Studies and technologies focus on making mine rescue physically and mentally less stressful

By Russell A. Carter, Contributing Editor

Mine rescue differs from other mining activities in several aspects. The need for it is generally sudden and unplanned, contrasting with the schedule-driven routines that govern most other mining functions. It employs specialized personal equipment instead of massive machines. And, perhaps the most important difference of all, its performance and success rests heavily on the human factor — the manner in which decisions are made and actions are taken in stressful situations frequently involving personnel risks that can include exhaustion, injury or death.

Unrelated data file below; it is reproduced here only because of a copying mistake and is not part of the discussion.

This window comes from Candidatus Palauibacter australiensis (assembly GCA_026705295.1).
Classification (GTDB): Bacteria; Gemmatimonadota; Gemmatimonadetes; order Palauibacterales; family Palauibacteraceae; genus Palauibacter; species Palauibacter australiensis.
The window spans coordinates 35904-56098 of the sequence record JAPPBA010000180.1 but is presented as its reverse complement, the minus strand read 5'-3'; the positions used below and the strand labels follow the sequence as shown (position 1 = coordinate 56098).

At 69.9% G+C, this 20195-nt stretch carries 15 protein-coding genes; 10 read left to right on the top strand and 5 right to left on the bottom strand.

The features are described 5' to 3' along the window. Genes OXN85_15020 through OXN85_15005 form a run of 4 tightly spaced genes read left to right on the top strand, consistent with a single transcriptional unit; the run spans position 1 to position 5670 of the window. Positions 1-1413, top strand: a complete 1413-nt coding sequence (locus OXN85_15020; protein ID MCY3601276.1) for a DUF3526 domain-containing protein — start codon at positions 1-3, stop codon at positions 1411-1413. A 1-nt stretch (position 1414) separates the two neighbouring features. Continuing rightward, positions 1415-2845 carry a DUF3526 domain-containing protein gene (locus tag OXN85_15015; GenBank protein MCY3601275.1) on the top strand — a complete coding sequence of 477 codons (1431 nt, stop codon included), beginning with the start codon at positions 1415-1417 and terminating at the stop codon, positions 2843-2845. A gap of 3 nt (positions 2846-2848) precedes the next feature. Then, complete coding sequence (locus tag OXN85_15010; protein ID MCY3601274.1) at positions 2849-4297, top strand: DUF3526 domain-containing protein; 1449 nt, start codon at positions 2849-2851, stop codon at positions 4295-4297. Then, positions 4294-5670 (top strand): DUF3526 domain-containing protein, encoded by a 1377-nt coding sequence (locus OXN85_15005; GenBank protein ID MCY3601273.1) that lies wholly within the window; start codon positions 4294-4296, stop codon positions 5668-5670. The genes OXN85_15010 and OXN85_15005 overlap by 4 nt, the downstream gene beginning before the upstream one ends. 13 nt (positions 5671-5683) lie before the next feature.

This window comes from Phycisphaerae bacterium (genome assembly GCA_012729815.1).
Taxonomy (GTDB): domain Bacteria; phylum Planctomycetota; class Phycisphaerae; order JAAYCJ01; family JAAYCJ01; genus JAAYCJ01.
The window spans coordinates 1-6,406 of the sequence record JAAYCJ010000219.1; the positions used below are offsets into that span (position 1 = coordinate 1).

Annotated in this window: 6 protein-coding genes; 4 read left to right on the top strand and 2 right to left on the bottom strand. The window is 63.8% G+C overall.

There are plenty of opportunities for technological assistance in mine rescue preparation and practice. However, the importance of human performance in rescue missions has prompted a number of recent projects focusing on the need to understand the physical and psychological factors that come into play before, during and after rescue operations.

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